March 2013 marked the 80th anniversary of the completion of the Detroit Industry murals, painted by Mexican artist Diego Rivera. Edsel Ford, son of Henry Ford, and William Valentiner, director of the Detroit Institute of Arts, commissioned Rivera to paint two murals for the museum’s Garden Court. Rivera began work in 1932 and was required to relate the murals to the history of Detroit and development of the automobile industry. Rivera concluded his work in March 1933. His wife, artist Frida Kahlo, lived with Rivera in Detroit during his work at the DIA.
In 1988, Walbridge was hired to renovate the court in which the murals are located. The renovation included the addition of a new heat-strengthened, insulated skylight erected to filter out harmful ultra-violet rays while protecting the murals following a restoration.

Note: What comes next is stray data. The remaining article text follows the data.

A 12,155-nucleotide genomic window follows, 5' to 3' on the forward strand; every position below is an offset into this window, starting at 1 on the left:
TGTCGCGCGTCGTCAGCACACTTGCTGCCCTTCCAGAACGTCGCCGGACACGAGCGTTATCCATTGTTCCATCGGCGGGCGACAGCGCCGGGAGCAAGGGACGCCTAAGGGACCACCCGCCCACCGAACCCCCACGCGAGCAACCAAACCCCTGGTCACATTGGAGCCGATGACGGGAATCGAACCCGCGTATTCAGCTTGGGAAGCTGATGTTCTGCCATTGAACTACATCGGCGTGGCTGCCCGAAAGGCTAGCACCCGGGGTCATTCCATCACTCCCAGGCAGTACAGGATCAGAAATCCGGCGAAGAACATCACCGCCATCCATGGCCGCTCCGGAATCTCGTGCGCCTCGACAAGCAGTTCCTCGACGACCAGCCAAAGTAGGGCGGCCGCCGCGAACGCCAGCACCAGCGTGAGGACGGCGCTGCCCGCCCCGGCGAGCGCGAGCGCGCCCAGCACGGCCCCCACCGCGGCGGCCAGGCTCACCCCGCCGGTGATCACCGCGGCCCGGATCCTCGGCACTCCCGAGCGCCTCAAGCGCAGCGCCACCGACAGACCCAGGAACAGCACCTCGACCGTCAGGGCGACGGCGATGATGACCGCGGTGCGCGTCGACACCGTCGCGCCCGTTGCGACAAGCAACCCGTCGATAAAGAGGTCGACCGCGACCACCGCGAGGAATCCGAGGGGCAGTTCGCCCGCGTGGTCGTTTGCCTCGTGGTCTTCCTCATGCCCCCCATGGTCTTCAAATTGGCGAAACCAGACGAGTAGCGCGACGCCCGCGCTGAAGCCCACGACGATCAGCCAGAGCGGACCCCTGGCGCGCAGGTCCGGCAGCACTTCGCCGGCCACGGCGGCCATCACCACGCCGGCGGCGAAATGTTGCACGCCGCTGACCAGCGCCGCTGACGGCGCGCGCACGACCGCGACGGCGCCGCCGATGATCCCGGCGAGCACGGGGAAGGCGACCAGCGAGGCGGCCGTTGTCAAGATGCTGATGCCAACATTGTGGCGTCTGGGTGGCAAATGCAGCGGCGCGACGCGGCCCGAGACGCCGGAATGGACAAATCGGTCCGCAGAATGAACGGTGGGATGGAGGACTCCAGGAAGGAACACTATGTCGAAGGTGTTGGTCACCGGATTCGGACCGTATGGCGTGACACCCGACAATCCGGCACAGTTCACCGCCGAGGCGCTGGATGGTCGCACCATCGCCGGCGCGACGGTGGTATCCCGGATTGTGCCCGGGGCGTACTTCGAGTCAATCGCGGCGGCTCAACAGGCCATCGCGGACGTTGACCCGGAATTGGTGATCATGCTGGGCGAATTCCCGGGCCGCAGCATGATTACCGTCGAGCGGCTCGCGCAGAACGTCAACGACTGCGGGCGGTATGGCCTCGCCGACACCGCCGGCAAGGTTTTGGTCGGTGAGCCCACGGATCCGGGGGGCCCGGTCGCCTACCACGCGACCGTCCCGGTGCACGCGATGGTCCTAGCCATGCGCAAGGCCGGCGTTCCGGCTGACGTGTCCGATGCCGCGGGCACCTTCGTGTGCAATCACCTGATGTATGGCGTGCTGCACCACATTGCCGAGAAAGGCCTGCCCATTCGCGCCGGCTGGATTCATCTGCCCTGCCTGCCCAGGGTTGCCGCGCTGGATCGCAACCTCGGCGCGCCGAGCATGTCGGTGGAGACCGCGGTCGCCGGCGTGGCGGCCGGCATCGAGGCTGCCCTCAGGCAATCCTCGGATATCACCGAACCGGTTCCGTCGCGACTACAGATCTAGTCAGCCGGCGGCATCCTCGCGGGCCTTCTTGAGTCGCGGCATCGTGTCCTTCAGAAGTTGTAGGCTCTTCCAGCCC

Additional modifications included new climate control systems, the installation of original marble, Pewabic tile flooring and specially designed lights. An ornate ceiling trellis of cypress wood was bleached and refinished with ornamental paint.
The entire project was completed within a 24-week schedule with minimal disruption to the Institute’s ongoing operations and patrons.